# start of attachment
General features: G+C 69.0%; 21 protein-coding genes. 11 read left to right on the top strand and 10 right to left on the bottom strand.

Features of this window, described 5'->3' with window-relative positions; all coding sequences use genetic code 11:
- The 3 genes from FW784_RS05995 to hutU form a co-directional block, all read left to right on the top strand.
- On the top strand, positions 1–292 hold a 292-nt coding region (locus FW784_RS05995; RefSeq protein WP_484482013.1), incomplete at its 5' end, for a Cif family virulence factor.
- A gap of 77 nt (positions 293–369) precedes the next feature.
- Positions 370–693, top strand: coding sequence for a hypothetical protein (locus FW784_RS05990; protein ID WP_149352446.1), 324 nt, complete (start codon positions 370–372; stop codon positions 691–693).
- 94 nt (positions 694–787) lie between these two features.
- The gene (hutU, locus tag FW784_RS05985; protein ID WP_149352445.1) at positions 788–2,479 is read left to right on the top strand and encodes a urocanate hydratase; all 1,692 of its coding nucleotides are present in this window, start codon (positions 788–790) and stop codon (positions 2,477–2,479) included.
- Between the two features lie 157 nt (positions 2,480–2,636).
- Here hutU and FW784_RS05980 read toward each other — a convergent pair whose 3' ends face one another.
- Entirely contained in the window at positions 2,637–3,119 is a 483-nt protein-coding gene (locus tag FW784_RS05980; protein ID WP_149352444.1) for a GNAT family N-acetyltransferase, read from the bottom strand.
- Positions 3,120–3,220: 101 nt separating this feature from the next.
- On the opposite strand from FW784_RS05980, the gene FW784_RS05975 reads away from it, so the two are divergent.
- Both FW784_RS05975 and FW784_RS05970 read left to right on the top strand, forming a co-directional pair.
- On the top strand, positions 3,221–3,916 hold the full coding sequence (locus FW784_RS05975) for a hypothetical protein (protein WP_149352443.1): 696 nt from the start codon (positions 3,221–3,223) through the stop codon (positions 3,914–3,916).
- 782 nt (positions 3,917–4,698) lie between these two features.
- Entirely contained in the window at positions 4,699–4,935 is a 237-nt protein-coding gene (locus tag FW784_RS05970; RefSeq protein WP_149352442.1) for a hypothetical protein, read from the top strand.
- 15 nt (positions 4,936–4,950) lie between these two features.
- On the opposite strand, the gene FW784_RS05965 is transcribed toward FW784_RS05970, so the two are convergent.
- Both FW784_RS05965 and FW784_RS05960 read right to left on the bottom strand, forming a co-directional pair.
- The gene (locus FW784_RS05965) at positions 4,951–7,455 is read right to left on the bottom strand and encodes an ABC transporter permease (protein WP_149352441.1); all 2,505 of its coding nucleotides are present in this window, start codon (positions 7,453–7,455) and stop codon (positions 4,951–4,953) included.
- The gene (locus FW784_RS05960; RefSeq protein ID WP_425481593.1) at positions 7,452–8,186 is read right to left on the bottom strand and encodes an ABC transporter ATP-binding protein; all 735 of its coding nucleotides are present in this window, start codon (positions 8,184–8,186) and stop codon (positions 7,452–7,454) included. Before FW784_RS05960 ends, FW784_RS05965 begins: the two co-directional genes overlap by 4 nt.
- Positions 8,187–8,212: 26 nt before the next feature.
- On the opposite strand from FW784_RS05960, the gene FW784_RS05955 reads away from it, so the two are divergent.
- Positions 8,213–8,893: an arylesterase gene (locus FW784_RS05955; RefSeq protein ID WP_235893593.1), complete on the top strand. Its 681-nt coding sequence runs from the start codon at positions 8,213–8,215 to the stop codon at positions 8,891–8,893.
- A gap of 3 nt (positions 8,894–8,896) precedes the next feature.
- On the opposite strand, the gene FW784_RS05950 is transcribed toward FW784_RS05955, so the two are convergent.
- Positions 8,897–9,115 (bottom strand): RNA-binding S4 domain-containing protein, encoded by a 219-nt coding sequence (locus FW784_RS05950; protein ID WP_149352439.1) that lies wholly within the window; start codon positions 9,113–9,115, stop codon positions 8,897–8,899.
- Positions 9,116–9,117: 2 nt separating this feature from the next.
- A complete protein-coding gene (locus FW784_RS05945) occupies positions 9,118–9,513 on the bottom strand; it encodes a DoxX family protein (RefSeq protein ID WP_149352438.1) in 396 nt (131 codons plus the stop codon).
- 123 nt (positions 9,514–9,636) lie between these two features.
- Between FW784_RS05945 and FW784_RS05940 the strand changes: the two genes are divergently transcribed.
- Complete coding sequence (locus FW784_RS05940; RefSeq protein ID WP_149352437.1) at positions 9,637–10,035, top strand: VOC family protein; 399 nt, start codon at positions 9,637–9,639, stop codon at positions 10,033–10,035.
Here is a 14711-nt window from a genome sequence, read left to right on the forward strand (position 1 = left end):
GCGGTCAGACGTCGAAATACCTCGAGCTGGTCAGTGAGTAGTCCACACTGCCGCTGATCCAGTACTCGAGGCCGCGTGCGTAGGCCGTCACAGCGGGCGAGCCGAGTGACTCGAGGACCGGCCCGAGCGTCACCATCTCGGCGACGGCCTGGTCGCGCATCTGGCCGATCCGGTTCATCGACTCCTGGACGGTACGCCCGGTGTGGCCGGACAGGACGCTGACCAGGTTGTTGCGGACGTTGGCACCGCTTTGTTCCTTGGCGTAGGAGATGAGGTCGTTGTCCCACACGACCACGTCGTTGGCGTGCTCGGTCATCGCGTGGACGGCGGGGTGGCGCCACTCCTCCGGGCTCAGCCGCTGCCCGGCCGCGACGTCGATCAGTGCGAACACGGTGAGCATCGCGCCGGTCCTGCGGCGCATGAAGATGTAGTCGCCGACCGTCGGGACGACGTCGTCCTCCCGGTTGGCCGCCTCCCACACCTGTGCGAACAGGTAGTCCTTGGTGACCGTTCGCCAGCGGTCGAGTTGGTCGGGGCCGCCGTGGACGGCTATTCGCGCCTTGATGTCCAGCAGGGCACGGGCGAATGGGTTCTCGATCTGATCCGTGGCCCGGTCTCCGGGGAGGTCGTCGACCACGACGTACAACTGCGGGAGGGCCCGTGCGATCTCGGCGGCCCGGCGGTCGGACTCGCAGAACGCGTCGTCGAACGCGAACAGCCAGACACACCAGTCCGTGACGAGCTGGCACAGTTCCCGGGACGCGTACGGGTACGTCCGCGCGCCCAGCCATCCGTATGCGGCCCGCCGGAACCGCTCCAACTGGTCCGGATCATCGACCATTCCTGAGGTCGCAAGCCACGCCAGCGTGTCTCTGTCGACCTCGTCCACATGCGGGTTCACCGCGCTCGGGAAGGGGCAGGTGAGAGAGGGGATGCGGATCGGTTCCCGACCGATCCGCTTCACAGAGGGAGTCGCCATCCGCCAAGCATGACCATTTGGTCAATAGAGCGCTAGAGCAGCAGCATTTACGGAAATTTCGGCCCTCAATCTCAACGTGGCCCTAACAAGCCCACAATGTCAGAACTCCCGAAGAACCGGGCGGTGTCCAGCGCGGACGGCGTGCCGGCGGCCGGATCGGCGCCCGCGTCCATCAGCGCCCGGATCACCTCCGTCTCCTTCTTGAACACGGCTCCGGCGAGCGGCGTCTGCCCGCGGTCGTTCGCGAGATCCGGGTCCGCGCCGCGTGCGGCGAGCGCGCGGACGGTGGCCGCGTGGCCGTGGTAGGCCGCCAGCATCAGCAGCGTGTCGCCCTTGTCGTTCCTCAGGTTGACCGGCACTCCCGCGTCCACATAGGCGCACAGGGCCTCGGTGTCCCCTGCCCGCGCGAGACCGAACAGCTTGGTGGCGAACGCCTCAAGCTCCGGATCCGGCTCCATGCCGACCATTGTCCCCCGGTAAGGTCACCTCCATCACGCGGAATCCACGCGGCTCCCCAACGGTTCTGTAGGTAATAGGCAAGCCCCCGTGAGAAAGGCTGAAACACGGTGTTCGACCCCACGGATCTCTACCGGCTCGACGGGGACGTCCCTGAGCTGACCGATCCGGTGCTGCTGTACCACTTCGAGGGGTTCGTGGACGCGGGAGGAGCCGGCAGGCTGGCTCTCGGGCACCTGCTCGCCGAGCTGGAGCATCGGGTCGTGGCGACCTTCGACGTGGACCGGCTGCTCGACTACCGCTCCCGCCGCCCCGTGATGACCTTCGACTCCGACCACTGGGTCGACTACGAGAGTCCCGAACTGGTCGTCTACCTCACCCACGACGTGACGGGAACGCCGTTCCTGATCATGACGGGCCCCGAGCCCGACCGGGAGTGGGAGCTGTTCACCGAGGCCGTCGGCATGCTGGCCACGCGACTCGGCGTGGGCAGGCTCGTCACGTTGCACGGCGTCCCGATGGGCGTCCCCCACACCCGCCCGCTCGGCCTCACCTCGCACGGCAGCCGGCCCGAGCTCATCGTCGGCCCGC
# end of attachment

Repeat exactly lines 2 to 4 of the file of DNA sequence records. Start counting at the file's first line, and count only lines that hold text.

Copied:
Features of this window, described 5'->3' with window-relative positions; all coding sequences use genetic code 11:
- The 3 genes from FW784_RS05995 to hutU form a co-directional block, all read left to right on the top strand.
- On the top strand, positions 1–292 hold a 292-nt coding region (locus FW784_RS05995; RefSeq protein WP_484482013.1), incomplete at its 5' end, for a Cif family virulence factor.